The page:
A Columbia computer science master’s student has qualified to compete in the Cambridge 2 Cambridge (C2C) Cybersecurity Challenge to be held July 24-26 in Cambridge, UK. Now in its second year, C2C has students compete in individual and team cyber challenges that include a “capture-the-flag” hackathon and exercises in binary exploitation, web security, reverse engineering, cryptography, and forensics.
The competition, which takes place over three days of social events and networking, is meant to be fun for all participants, with medals and cash prizes for the winners; but the purpose is serious: to foment US-UK cooperation in combating global cyberattacks while helping develop the cybersecurity talent of the future.
Last year’s inaugural C2C was a joint venture between MIT (in Cambridge, MA) and the University of Cambridge in the UK; this year, C2C was opened to US and UK college students who made it past a qualifying round held earlier this year.
The Columbia student who qualified will be identified by his alias Derrick. The use of aliases and avatars, especially in the fields of computer security and privacy, is gaining ground as people become more aware of what can happen to personal information on the web.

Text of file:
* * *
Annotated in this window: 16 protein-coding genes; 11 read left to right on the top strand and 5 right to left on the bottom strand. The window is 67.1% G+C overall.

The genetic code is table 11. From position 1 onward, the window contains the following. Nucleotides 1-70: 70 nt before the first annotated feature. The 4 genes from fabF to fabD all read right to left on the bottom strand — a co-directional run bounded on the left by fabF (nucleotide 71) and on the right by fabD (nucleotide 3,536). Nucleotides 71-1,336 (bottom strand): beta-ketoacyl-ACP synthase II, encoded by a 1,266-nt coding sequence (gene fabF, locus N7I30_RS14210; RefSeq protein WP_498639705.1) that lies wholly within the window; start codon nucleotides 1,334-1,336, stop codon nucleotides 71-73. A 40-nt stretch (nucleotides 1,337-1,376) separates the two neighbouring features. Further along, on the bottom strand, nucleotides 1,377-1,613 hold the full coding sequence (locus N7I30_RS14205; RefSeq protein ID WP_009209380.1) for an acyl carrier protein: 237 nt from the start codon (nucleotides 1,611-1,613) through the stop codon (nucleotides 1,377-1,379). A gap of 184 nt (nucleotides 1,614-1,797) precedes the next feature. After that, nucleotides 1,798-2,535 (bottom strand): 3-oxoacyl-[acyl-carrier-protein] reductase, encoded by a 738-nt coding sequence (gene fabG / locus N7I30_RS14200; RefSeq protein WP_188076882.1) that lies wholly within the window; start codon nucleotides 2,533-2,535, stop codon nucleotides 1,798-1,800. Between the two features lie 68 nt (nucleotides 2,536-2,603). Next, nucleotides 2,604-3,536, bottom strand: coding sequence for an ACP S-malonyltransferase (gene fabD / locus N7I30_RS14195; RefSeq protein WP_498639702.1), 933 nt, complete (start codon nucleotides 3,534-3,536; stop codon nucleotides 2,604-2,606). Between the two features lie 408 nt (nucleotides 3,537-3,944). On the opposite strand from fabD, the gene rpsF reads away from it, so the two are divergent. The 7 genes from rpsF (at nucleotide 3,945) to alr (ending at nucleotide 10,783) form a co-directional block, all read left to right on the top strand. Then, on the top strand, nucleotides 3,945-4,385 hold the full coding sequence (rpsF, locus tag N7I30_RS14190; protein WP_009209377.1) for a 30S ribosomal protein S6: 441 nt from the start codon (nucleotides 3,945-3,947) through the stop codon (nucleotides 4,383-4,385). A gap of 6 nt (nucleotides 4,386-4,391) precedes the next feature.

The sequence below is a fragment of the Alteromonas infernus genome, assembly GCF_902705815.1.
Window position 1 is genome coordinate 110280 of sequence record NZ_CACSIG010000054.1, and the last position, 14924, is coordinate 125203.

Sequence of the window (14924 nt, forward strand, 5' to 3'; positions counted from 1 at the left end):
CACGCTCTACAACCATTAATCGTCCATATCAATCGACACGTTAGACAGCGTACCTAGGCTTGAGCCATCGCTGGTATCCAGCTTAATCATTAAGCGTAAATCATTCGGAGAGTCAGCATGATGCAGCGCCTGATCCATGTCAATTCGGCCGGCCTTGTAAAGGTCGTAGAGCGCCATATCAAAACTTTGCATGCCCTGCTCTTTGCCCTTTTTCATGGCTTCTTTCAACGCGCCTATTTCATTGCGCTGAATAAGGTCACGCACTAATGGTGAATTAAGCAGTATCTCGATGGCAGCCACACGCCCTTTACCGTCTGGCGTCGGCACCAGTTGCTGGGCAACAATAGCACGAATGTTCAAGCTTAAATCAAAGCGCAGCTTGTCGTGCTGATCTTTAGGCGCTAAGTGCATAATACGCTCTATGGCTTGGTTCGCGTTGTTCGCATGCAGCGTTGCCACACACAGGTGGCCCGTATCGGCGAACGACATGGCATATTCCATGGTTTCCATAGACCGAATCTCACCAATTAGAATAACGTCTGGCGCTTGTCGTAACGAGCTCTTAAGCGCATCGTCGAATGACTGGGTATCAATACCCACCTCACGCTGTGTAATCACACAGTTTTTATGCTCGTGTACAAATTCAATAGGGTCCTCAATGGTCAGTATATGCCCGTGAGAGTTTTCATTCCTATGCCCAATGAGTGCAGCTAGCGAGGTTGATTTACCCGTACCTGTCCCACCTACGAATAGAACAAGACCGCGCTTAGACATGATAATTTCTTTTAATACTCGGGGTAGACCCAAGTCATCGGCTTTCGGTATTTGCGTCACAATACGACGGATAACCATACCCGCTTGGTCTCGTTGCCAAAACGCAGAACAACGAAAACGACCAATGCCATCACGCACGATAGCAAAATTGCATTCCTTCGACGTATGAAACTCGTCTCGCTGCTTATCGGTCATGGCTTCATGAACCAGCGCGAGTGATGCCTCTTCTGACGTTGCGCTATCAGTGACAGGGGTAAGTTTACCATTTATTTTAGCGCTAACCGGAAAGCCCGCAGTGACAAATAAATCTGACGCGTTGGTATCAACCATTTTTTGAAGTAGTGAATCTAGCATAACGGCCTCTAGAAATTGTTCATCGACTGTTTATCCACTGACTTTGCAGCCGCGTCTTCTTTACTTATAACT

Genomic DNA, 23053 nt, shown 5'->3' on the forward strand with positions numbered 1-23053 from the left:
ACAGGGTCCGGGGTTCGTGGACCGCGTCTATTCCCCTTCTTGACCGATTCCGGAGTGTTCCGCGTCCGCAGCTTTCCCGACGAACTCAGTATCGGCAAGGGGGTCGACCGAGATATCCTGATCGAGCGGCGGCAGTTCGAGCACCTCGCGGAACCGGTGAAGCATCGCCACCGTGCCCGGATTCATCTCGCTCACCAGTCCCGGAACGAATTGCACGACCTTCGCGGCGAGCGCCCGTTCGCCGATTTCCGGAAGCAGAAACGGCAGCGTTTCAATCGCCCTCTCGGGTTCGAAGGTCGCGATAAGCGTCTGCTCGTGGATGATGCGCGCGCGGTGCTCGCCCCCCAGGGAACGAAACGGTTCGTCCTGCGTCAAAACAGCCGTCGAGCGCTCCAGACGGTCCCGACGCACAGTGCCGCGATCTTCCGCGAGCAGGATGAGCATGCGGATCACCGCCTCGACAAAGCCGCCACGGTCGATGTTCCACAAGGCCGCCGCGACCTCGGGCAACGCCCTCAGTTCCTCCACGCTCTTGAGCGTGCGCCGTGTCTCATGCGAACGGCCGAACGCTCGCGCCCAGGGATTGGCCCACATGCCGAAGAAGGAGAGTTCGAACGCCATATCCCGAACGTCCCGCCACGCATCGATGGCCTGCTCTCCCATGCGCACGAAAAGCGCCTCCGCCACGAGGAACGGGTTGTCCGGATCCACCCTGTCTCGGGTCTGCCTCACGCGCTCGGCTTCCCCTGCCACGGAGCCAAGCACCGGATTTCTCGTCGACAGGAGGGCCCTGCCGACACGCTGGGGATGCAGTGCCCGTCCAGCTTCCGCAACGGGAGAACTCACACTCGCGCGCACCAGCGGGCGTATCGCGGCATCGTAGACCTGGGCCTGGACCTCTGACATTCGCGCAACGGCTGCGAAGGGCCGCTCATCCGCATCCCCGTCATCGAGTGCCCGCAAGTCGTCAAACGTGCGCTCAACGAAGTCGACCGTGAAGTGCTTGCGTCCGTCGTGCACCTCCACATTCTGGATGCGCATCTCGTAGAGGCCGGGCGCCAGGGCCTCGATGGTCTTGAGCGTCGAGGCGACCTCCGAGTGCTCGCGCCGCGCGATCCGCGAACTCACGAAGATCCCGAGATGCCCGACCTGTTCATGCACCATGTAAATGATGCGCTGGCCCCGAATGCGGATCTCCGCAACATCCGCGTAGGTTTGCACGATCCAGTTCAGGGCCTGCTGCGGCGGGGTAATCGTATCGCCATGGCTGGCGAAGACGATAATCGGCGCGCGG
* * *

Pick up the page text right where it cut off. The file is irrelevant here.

“Some people think using avatars or aliases is paranoia,” says Derrick. “But in the field of security, paranoia can be to your benefit.” Just starting his master’s program in computer science—it will be his second master’s—Derrick has worked as an industry researcher for the past several years, mostly on advanced hardware. But over time and after being exposed to different fields, his interest shifted to security and privacy. “I feel passionate about protecting people, especially those who are less aware of security risks.”
To make it to C2C, Derrick had to beat out other C2C hopefuls in an online Jeopardy-style qualifier made up of tasks with varying levels of difficulty in five categories: web security, binary exploit, forensics, cryptography, reverse engineering. The goal in each case was to find the security vulnerability.
Next week he will be one of 110 students competing at the live C2C event; 30 students are from the US and 80 are from the UK. Competitors will be assembled into teams carefully balanced according to their strengths and skillsets. While there will be a variety of exercises and side events, the highlight is the capture-the-flag hackathon, where twenty-two teams compete on a CyberNEXS platform.
Derrick would like to see other students consider competing in cyber competitions.
“A lot of what you learn in class is theory; a competition like C2C gives you the chance to take what you’ve learned and apply it in a real-world scenario. In class you might do something one or twice but to reinforce the lessons requires performing it many times, preferably under time constraints. And that’s one reason these hackathons and other activities are so important.”
– Linda Crane